Air Pressure, Moonlight etc.
          U 39 did not report.  It is possible that her radio is out of order, but even at slow speed she should have reached home by now.  She must be presumed lost.  A british broadcast reports the arrival of captured U-boat men in England.
          U-boats which have returned say, that in very many cases ships use their radio when they are ordered to stop, with the result that in several cases a/c have appeared over the positions reported.  In this way ships assist enemy anti-S/M activity.  I consider it necessary to take action against such ships in order to prevent their taking part in anti-S/M operations in this way, and I have asked Naval War Staff for a ruling.  The question of the treatment of French ships is becoming increasingly urgent with present developments (troop transports, convoys).
          In Most Secret 8027 Naval War Staff gives the following ruling:  French ships are to be treated in the same way as English ships.  For passenger ships, orders as hitherto issued remain in force.  Merchant ships which use their radio when stopped are either to be brought in or sunk.  Mines may be laid on the French coast.  Boats received orders accordingly in radio message 1641.
          U 33, on return passage in the North Sea, reported at 2217 an enemy cruiser and 3 destroyers on the Ling Bank, course 1000, speed 15 knots. Apparently the boat soon lost contact. (see also F.O. War Log)
          U 31 reports:  Have started on return passage because of lack of fuel.  This boat is also returning much sooner than had been calculated.  She was not expected to leave until 7.10.
          Experience so far has shown that such calculations are very unreliable in the end.  It is not possible to judge from here how much fuel a boat actually uses in the operations area. It depends on how often and for how long she has to chase ships. Engine defects lower the speed and make it necessary to leave earlier. The period a boat can spend in the operations area is finally dependent on her stocks and consumption of ammunition.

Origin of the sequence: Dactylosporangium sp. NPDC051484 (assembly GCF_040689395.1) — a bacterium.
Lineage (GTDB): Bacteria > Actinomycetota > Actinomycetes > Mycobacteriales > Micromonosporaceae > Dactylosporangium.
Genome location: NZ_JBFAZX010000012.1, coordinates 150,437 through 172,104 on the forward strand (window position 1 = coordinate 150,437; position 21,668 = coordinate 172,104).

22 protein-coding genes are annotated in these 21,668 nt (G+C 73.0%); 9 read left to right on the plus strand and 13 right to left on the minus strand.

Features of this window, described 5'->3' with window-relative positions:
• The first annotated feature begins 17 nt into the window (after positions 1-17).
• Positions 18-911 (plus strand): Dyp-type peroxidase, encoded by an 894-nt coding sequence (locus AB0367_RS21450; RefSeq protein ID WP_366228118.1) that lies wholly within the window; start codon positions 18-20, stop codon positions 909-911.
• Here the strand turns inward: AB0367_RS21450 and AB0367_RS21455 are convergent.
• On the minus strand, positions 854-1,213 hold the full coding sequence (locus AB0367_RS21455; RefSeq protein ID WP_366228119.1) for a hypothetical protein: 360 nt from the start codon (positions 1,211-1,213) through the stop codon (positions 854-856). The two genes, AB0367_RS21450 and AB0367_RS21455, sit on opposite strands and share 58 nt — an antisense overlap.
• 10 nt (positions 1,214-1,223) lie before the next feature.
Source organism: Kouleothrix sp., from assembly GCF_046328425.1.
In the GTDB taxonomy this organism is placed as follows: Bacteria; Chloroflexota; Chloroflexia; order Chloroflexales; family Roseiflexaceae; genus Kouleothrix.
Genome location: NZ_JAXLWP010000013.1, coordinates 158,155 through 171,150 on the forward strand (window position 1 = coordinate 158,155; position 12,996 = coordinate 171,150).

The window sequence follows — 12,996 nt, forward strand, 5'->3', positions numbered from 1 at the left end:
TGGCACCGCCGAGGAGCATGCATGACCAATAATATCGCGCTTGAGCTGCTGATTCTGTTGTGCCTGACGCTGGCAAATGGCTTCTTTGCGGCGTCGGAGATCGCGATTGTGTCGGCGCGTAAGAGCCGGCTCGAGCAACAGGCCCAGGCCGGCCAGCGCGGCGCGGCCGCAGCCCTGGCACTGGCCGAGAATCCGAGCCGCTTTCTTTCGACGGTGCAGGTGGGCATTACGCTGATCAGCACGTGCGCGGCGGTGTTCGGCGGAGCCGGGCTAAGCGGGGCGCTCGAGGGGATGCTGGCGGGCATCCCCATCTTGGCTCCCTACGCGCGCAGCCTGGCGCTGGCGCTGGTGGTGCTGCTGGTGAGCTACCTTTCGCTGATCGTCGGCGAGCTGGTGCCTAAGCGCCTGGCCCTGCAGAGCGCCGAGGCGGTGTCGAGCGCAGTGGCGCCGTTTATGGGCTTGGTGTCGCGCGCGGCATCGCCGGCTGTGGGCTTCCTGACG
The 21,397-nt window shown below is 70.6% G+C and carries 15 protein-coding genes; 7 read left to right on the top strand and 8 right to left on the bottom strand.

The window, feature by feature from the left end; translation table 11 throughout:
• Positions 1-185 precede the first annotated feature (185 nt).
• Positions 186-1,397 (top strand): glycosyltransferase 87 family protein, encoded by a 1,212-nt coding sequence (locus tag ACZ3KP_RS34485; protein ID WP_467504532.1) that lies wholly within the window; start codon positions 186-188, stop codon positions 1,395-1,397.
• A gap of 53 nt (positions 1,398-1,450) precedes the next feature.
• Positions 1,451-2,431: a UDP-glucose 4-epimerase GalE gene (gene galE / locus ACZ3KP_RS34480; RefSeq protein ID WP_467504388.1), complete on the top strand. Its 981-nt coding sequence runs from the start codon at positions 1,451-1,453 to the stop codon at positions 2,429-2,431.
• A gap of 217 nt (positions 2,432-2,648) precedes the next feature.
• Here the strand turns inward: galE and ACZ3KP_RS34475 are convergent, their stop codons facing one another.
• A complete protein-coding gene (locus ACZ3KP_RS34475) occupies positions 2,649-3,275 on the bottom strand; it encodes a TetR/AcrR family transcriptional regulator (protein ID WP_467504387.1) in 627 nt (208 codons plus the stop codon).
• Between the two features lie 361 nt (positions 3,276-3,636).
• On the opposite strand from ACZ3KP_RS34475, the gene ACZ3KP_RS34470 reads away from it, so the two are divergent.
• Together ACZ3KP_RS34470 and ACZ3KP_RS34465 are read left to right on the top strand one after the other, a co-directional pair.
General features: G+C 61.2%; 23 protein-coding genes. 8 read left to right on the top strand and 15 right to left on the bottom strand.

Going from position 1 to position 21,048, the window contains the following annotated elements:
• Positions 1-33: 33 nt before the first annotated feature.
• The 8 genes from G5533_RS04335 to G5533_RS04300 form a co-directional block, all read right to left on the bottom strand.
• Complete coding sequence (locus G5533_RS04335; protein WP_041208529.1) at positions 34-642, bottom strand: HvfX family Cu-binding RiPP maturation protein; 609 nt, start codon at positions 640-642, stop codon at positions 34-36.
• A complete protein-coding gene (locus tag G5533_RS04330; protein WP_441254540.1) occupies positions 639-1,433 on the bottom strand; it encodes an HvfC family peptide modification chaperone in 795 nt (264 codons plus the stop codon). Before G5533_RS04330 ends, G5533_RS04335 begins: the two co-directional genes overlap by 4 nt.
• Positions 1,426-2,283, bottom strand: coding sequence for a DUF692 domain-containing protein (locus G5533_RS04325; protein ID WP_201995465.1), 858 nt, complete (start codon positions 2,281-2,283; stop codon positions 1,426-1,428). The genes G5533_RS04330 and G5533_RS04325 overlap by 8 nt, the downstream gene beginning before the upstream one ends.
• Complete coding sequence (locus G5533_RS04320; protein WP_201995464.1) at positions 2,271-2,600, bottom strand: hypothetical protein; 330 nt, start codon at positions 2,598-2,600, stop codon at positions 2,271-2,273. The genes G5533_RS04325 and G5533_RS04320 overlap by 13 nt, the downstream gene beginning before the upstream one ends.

The condition of boats when they return varies greatly from case to case.  Periods required for repairs differ very much and the next operation often depends more on this than on the state of the crew.  For operational control this means that of necessity if full use is made of the boats, there will be periods during which a large number of boats are out against the enemy and periods when there will be only a few in operations area.
          U 30, coming from Reykjavik, gave her position as AN 3840 and reported one Diesel unserviceable and other damage.  She was picked up by a minesweeper and escorted to route Blau.
          U 26, U 29 and U 34 entered port.
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Position, Wind, Weather
Sea State, Illumination,
Air Pressure, Moonlight etc.
            U 26 carried out a difficult minelaying operation with determination and ability.  Except for the Belgian S.S. "Alex van Opsal", sank shortly afterwards in the minefield, she did not meet with any success.
  U 29 sank:
  the a/c carrier "Courageous"   22,500 tons
  the tanker "Regent Tiger"   10,176 tons
          "          "British Influence"     8,431 tons
  the tug "Neptunia"        900 tons
      19,507 tons
      An outstandingly successful patrol.
      U 34 sank:
  S.S. "Pukkastan"     5,809 tons
  S.S. "Kennebec"     5,548 tons
      11,357 tons
      and also brought in the Estonian S.S. "Hanonia", 2543 tons, as prize.
              Towards midday heavy English naval forces were reported in the central North Sea.  Apparently U-boats made no contact.  (see F.O. U/B West's War Log).
          Several heavy units of the English Naval forces which penetrated to the center of the North Sea have been damaged by a/c bombs.  According to reconnaissance and radio intelligence reports, they are returning to their bases.  U 32 and U 53, which are believed to be off the Shetlands, were ordered to wait off Scapa for as long as fuel stocks permit.  U 53 reported that her fuel would not run to this.
      U 30 entered port.  She sank:
  S.S. "Blairlogic"   4,425 tons
  S.S. "Fanad Head "   5,274 tons
      9,699 tons.
              Stopping "Fanad Head" nearly proved fatal for the boat.  While the prize party was examining the ship, a/c appeared and the C.O. was faced with the problem of either taking unrestricted action or losing the prize party.  He chose the first alternative and finally achieved all he wanted by skill and daring.
              This case shows how very difficult it is for U-boats to have to act according to prize law, especially with a/c.  They make themselves vulnerable and lose their strength, which lies in being able to surprise and to dive.